If you want to wean, I would definitely start with the "don't offer, don't refuse" strategy and see where it takes you. Your LO may surprise you and never ask again. If he does ask, it might help to have someone else take over bedtime/naptime (if possible). A nursing toddler only expects to nurse when mom is there. When dad or grandma handles bedtime, there may be a bit of a struggle as the toddler tries to figure out how to get to sleep without nursing, but nursing will not be expected. Since you're down to just 1-2 nursing sessions per day, you probably do not need to worry about engorgement. If you do start feeling overfull, just hand express until comfort is restored. The one thing to be careful of is plugged ducts and mastitis, as they can crop up when weaning is happening. If you feel like either of those are happening- and they probably won't!- then you want to empty the breast as much as possible even if it increases supply again. I'm sorry, mama. They sound like they are capable of being quite insensitive. Do you feel like you can be equally straightforward with them? Or are they the sort of people who can dish it out but not take it?
    3 replies | 45 view(s)
  • @llli*zaynethepain's Avatar
    Today, 02:03 PM
    http://kellymom.com/bf/concerns/child/back-to-breast/ http://kellymom.com/bf/normal/newborn-nursing/ Continue to offer in a calm manner. Stimulate the breasts in the meantime. Hand expression will work for now until you get a pump but the most important thing is you remove the milk from your breasts do they get the message to continue making more. You'll want to aim for 10-12 nursing pumping sessions in a day. They don't have to be every so many hours but try not to go over 3-4 hours while you're building your supply. Search this site for info on a local LLL leader and check for a lactation consultant (preferably a IBCLC-international board certified lactation consultant) in your area to get hands help. You won't regret the effort you put into nursing your child.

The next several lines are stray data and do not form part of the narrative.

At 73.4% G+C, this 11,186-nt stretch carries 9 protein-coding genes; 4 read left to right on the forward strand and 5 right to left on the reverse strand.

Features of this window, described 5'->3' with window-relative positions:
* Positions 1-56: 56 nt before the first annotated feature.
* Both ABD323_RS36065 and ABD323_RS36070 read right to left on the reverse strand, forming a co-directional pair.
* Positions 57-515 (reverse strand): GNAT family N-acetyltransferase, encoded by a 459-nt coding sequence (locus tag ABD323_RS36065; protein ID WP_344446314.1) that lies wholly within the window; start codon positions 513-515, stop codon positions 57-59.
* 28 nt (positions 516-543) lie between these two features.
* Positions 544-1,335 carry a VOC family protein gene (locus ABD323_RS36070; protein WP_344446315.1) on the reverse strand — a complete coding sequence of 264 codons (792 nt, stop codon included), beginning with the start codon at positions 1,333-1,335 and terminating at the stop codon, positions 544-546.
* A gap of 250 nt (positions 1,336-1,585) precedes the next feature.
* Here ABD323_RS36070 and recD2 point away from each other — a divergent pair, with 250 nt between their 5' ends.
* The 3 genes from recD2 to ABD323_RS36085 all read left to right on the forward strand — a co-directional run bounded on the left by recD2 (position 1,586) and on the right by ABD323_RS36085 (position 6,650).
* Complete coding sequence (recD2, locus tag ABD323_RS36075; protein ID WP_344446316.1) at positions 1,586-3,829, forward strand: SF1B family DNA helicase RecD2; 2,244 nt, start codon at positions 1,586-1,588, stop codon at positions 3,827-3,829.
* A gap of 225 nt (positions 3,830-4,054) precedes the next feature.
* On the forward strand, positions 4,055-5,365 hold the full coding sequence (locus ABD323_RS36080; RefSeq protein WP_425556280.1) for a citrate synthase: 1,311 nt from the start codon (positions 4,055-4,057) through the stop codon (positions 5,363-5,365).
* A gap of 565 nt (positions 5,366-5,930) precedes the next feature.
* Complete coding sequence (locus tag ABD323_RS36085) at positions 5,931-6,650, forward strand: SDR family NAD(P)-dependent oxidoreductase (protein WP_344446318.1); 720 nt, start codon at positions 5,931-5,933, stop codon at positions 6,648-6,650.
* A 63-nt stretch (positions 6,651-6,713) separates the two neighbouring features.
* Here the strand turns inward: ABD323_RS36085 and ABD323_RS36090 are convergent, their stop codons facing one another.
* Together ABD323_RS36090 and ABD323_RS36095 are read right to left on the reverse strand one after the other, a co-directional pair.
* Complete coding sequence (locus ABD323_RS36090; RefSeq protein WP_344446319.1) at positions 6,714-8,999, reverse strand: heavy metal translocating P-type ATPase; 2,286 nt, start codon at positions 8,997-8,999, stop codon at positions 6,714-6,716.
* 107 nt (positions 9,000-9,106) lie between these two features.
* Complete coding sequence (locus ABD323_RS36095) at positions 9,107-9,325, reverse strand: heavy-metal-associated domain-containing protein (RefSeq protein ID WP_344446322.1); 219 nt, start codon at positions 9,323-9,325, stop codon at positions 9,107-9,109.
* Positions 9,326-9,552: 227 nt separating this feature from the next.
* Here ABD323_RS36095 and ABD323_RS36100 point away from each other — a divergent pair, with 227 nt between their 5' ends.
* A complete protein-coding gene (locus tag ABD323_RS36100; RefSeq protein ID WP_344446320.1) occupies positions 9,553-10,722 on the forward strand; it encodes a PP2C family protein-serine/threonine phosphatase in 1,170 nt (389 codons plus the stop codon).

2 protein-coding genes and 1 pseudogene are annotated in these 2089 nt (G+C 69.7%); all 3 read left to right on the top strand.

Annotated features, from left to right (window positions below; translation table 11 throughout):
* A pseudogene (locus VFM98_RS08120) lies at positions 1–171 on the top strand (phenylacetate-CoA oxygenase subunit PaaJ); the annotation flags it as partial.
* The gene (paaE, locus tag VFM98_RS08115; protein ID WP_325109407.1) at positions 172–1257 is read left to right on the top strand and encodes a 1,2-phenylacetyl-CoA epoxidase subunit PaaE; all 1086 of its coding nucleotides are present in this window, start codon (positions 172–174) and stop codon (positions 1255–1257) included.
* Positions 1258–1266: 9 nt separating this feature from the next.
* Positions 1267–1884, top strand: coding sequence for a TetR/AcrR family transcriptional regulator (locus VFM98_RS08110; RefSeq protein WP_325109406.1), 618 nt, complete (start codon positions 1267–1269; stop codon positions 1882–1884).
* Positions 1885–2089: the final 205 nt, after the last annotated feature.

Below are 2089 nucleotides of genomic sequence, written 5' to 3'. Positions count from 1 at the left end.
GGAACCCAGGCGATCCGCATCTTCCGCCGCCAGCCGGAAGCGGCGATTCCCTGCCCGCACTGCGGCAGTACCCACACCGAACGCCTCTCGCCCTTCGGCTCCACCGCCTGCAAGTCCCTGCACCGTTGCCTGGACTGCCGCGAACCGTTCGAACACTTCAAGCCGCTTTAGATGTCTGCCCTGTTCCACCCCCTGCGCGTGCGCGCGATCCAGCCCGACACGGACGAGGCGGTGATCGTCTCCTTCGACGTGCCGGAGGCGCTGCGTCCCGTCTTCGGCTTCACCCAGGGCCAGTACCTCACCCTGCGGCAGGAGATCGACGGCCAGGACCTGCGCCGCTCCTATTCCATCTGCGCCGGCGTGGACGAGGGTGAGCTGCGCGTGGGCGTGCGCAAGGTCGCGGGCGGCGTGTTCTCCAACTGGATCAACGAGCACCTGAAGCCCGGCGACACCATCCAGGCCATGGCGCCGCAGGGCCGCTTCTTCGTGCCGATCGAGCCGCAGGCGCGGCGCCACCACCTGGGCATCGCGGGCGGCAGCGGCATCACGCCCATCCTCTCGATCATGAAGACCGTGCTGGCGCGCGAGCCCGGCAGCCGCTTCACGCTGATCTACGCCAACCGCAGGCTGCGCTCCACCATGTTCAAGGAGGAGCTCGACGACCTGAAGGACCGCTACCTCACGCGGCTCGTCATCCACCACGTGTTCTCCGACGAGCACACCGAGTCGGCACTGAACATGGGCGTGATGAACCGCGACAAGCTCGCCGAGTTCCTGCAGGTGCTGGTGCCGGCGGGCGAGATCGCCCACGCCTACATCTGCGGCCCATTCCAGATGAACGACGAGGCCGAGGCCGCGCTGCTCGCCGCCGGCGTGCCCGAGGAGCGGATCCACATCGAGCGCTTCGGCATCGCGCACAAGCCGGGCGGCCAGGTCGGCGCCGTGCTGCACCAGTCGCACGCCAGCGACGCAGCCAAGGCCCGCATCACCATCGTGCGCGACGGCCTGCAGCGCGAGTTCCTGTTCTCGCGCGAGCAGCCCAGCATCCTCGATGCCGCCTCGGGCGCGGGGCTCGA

2 replies | 53 view(s)
  • @llli*ava.smommy's Avatar
    Today, 01:58 PM
    Hello and welcome to the forum! Do you have any local lactation consultants/professionals available to help? Sometimes they will be located in private practices or pediatrician's offices. There are also WIC/public health nurses available who may be able to try to help as well. Babies have to suck differently on the breast than they do with bottles, so if you're not already, I would try using slow-flow nipples with a wide base that are more breastfeeding friendly, and used paced bottle techniques (keeping the bottle more horizontal, offering frequent rests/breaks, etc.). You may try expressing a little milk to have on your nipple to entice your baby to open really wide in order to get a good latch. You may try compressing your breast to help your baby stay sucking patiently on the breast. I'm not sure if you said she latched correctly or incorrectly, but you want her to take a mouth full of areola. Initially for the first few seconds or so, until she draws the nipple and areola farther back into her mouth, you may have some discomfort but that should quickly go away. Nursing should not be painful. Milk supply is all supply and demand, so I would try to nurse her as frequently as possible. If you are able to get a hospital grade pump, that would help to maximize your milk production by pumping after each nursing session. It would be helpful to have someone offer her a bottle after you nurse while you pump if there is someone else to help. These first few weeks...
    2 replies | 53 view(s)
  • @llli*kevins-mom's Avatar
    Today, 01:54 PM